Too late, Leo realized what was happening. In his warm, drowsy, firelit mind, he fumbled to remember something of his training, of the tactics to resist. Strike yourself against something. Jar yourself awake. Even one good hit could clear the magic from your brain completely.
It was no good. He tried to heave himself against a corner of the podium, but his movements were slow, dreamlike, conducted by a woman's softly singing voice. He slid to his knees as though guided by a careful hand.
Then there was the sound of glass breaking, of water rushing, of deep, grateful breaths -- the Esper had broken free, Leo realized, with a faint sense of relief. As soon as the containment liquid touched him, it would set his skin on fire, stinging him from head to foot, and even the strongest sleep spell could not prevent that from rousing him.
Only there was no burning when the fluid sluiced over his outspread hands, no piercing heat. There was only, for a second, a slight tingling; and then nothing, as though the liquid were no stronger than water.
Something was pulling him back, away from the liquid's flow. The Esper, he thought, but by then he could not even reach for his sword. The magic was coaxing him to quiescence with a steady and gentle motion, drawing darkness over his head like a blanket.
"Sleep, Leo," a voice said from far away, and the words knitted everything together, the song in his ears, the scene in his mind. "Forgive me. Be well; good-bye."
In the moment before he dropped completely into unconsciousness, Leo thought he felt the brush of lips, feather-light, against his brow.
There was no reason to guard the roof of the Imperial Palace. The roof was spiked and spired, and so no enemy aircraft could land, or even hover there, for very long -- not non-Imperial aircraft, "enemy" or otherwise, was a concern anymore, ever since the only owners of airships in the world had died in a most convenient husband-wife accident several years ago. And so no one was watching as Terra lit softly on an overhang, lifted the heavy iron hatch door, and slipped inside.
In the darkness of the hatch, she transformed back into human shape for the first time in three days. She had to hold still to the ladder for a few minutes as a wave of dizziness passed over her; after so long as an Esper, her senses felt fuzzier, her mind duller. But she could not afford to take any chances now, not when she was so close, not after all she had been through.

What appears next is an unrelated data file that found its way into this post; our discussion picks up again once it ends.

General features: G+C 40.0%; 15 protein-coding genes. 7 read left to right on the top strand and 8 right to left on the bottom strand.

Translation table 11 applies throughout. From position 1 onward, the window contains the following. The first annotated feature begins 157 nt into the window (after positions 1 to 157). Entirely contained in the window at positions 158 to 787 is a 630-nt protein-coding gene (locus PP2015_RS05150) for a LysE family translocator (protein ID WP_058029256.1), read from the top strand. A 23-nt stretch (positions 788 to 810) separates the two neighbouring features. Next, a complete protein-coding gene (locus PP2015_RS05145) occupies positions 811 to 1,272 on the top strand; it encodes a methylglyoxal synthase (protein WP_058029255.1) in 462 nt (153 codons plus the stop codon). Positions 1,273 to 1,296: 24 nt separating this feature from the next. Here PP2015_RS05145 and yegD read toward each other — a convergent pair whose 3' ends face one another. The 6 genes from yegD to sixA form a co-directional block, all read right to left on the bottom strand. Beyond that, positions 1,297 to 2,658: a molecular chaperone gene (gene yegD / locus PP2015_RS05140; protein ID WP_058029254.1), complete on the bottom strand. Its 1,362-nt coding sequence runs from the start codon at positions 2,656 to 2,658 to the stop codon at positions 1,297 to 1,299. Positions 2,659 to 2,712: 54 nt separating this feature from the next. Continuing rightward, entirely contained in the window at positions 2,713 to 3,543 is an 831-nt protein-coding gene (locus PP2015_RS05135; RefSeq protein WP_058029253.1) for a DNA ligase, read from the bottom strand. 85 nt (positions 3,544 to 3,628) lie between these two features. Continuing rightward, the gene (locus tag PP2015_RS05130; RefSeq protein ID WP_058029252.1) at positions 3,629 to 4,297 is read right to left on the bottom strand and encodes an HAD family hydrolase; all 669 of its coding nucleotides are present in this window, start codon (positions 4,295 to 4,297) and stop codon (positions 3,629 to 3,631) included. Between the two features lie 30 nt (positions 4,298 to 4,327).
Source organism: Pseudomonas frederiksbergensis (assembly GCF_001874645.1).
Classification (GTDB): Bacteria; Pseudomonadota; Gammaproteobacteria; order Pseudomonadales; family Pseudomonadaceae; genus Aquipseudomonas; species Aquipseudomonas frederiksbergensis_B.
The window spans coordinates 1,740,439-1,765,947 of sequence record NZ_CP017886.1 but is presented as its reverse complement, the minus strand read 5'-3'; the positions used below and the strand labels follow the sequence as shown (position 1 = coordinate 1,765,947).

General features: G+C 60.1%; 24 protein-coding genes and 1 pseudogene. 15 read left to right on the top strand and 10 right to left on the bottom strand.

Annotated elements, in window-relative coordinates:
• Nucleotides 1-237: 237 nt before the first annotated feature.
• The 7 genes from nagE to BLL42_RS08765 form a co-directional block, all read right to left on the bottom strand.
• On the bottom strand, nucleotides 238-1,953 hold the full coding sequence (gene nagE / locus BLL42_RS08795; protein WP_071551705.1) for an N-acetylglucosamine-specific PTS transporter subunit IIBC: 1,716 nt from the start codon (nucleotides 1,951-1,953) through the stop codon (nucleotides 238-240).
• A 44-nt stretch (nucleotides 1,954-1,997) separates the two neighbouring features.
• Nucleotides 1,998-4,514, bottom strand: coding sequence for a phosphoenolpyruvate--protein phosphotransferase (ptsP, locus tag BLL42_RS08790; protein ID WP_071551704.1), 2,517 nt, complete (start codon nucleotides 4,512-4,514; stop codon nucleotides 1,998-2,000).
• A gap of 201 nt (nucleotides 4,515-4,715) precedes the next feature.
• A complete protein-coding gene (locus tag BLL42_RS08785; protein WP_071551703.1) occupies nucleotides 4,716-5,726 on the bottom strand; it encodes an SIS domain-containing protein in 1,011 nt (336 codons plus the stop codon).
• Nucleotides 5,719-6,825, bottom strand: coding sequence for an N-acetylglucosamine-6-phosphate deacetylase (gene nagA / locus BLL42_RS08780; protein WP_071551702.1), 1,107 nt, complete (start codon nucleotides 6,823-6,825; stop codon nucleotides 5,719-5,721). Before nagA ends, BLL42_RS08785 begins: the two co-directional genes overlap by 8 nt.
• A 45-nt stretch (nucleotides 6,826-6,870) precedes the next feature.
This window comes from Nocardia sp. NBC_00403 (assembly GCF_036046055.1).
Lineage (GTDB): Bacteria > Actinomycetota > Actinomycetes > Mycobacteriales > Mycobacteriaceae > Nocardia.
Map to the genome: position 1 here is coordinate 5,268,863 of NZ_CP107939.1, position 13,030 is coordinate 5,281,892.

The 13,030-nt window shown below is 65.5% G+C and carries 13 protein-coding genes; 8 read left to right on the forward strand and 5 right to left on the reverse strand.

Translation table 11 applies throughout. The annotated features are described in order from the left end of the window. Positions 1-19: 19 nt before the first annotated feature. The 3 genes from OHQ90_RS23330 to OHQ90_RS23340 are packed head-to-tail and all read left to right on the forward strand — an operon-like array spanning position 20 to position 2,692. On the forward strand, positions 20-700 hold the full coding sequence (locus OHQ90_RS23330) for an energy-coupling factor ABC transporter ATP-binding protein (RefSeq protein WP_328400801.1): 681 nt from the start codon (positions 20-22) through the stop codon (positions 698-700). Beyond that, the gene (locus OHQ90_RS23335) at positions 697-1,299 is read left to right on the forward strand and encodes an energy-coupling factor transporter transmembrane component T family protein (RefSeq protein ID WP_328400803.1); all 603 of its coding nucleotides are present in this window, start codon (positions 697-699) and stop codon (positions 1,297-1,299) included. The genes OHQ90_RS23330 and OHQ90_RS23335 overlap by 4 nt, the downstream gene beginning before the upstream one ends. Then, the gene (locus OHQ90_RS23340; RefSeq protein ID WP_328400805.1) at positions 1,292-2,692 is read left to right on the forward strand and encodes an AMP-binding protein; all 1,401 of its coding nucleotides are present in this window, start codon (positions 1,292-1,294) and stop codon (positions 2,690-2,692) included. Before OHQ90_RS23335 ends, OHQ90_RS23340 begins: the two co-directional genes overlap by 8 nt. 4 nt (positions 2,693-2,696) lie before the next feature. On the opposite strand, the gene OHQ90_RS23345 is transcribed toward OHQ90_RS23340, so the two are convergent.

She touched ground and groped around in the dark for a doorknob. The roof-hatch, she remembered well, led to a small, half-hidden closet right outside Gestahl's throne room -- the result of the Emperor's many paranoias, this one being a combination of claustrophobia and the constant fear of sudden attack.
Cautiously she opened the door. The hallway was vast and grand, gleaming with blue-and-silver wallpapers and massive scarlet banners. Her footsteps made no noise on the thick carpet.
Terra could not, as she walked, stop thinking of nightfall. There were only hours left, only one path of the sun remaining until her world, and all the people in it that she loved, were lost completely, lost forever. The knowledge was like a constant clenching in her stomach, a lump in her throat.
It was probably for that reason, then, that she did not notice the fist swinging at her until it was too late. It connected, hard, with her nose; and it was more out of surprise than pain that she staggered back and fell to the floor, one hand held against her face.
"Oops. The poor little mousie got hurt."
Two pairs of hobnailed boots walked into her line of sight. Imperial sentries. They must have been guarding the main entrance, down at the other end of the corridor and so out of her range of sight. She had been taken completely off-guard; there were no guards here, usually -- but of course security would have been increased ...
"You see that, Burke?" One of them, a cheerful-looking blond with red cheeks, was elbowing the other. "She came crawlin' out of that place just like a little mouse. Where'd you think you were going, Mousie?"
His friend sniggered.
Breathing hard, Terra looked up at them, one hand holding her bleeding nose. The feel of the blood, warm and wet against her face, had sparked something in her, all the pain and fear and rage that had been churning in her for almost a week. It seemed she was looking at them through a red haze, a miasma of it.
"Tell you what," the blond guard continued. "You're so pretty, I'll tell them to go easy on you down in gaol. What do you say? In exchange for a kiss?"
Terra stared at him till her eyes burned.
Frowning, the guard kicked her sharply in the side. She doubled over.
"What's a matter, Mousie? Too good for me? Or did the cat get --"